Daily Reflection
September 1st, 2006

Robert Heaney

John A. Creighton University Chair
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1 Corinthians 1:17-25
Psalm 33:1-2, 4-5, 10-11
Matthew 25:1-13

“We proclaim Christ crucified . . .”

Before St. Paul’s conversion on the road to Damascus, he, like many zealous Jews, was looking for the coming of the Messiah – a new king who would throw off the oppressor’s yoke and “restore the kingdom to Israel”. One thing he knew for sure: the Messiah could not die – and certainly not by the Biblically cursed method of crucifixion. That is probably part of the reason Paul was so opposed to the first Christians – the original Jews for Jesus. They had it all wrong with their crucified Messiah. But when Paul was knocked to the ground by his personal encounter with the dead, but living, Jesus, his entire world was turned upside down. What he quickly came to realize was that he had not only misunderstood the Messiah tradition, he had completely misunderstood God!

What the crucified, but now living, Jesus meant to Paul was, as St. John was to write years later in his Gospel, that “God so loved the world that he gave his only begotten Son.” God totally embraced our humanity, accepting our death, even letting us kill Him with one of the cruelest methods ever devised. Many people, then as now, consider the crucifixion as an unfortunate and indeed, embarrassing incident – not really necessary. After all, Jesus’ teachings – perhaps the most sublime ever uttered – embodied His message. That alone could inspire the ages.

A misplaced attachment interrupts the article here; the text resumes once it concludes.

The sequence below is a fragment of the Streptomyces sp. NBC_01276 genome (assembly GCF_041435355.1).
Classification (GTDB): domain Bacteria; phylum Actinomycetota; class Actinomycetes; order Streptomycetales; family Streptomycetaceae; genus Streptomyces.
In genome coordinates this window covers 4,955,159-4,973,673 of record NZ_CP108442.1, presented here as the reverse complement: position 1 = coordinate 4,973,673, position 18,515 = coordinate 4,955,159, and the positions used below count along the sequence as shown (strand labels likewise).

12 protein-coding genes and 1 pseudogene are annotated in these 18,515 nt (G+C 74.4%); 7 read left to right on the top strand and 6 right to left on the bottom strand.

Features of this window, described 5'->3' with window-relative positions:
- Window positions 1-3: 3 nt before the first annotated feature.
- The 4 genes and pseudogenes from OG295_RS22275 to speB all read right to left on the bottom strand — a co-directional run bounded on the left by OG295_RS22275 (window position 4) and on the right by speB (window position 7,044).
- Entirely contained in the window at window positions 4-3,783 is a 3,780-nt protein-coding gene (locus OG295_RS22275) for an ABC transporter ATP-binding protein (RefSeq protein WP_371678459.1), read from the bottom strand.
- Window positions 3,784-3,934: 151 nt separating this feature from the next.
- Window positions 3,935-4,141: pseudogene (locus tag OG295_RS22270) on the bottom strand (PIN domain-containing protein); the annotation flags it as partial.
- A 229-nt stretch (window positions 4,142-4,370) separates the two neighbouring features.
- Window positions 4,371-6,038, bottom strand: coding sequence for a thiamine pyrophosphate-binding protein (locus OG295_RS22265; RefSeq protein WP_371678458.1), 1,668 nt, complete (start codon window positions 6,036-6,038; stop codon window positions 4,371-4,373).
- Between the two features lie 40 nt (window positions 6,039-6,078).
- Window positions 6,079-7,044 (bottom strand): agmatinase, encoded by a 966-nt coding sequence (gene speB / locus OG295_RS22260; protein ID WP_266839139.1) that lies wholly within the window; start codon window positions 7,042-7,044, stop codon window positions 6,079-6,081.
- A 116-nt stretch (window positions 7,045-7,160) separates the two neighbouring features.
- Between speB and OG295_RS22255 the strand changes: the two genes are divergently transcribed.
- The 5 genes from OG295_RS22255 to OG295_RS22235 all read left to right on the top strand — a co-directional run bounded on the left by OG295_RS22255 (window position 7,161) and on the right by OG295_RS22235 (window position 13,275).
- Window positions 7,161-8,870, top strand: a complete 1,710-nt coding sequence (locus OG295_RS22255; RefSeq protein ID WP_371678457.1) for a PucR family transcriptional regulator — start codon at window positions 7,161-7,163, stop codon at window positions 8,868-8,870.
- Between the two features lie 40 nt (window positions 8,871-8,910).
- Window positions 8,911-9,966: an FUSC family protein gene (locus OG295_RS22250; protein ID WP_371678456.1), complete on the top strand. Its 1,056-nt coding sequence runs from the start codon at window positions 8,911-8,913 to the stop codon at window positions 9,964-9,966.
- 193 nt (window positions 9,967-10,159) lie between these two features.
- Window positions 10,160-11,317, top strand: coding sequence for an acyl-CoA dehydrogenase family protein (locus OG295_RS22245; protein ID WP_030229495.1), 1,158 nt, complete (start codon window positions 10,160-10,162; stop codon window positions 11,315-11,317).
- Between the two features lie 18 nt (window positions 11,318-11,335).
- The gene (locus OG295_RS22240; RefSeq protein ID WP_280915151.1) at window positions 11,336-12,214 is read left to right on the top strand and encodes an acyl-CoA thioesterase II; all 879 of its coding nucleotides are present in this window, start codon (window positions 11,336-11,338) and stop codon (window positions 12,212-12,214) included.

Paul would have none of it. “We proclaim Christ crucified”. Only that awful death could reveal the depths of God’s love, God’s self-emptying – not as an abstract truth, but as a real event. Paul actually pays little attention to Jesus’ teaching. It is his death and God’s vindication of Him that are central to Paul and his message. When the Church at Colossae embraced an ethereal, exalted Christ [“. . . the image of the invisible God, first born of all creation . . . in Him all the fullness was pleased to dwell . . .” (Col 1:15–20)], Paul said, in effect, “NO! NO! NO!” That marginalizes Jesus!

Paul corrected this view of the Colossians by inserting into their hymn (which we still use today in the Divine Office), the words “. . . making peace by the blood of His cross.” Paul did the same in response to the Philippians, inserting in their hymn “. . . He became obedient unto death, even death on a cross.” An exalted, ethereal Jesus can be revered and admired, He cannot be imitated. God’s love is only a philosophical abstraction until we encounter it on the cross.

That’s why Paul was so opposed to the law (as set forth in the Jewish scriptures). Rules and regulations compete with a crucified Christ. They give us a sense of security; they tell us what we should and shouldn’t do. And when we have complied, we feel virtuous and safe. But love calls us to total self-giving, without the security of knowing we have done enough, or even done the right thing.

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